A decade ago, George Willborn, a Black radio personality and comedian, reached a tentative deal to buy a $1.7 million, 8,000-square-foot house in Chicago’s Bridgeport neighborhood.
But the White sellers refused to sign the contract, he said, even though Willborn had made the highest offer.
Willborn and his wife filed a complaint with the U.S. Department of Housing and Urban Development (HUD). The sellers’ agent told investigators that the sellers preferred not to sell to a Black family, according to court records.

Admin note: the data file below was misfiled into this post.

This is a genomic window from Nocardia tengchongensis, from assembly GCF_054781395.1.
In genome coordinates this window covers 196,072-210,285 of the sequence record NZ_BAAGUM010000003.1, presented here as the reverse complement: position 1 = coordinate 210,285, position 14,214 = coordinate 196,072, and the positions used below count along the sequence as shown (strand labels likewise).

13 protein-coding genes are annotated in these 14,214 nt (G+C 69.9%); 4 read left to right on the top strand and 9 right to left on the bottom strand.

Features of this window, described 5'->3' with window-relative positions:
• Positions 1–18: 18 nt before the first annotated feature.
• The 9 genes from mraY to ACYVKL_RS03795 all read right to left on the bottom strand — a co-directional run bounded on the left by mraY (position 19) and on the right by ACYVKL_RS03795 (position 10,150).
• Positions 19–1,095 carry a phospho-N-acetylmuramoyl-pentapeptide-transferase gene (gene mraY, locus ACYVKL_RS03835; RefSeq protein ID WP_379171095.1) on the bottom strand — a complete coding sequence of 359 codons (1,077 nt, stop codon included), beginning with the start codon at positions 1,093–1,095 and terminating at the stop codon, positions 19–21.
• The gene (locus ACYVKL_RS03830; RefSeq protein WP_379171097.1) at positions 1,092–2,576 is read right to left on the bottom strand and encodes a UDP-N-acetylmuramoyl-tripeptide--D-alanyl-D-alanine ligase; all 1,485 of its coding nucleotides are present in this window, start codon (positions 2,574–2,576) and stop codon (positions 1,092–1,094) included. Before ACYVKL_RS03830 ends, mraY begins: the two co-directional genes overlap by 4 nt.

HUD charged the sellers, their agent and brokerage with racial discrimination, finding reasonable cause in accordance with the Fair Housing Act of 1968. The sellers settled with Willborn by paying an undisclosed sum while denying wrongdoing.
“It was just a shock that in this day and age, racism [could] be so blatant,” Willborn said in an interview with The Washington Post. “This happens to Black people all the time, but there are a lot of times when they don’t have the means to fight it.”
Challenging discrimination when purchasing a home, Dima Williams, Washington Post, Mar. 18, 2021, available here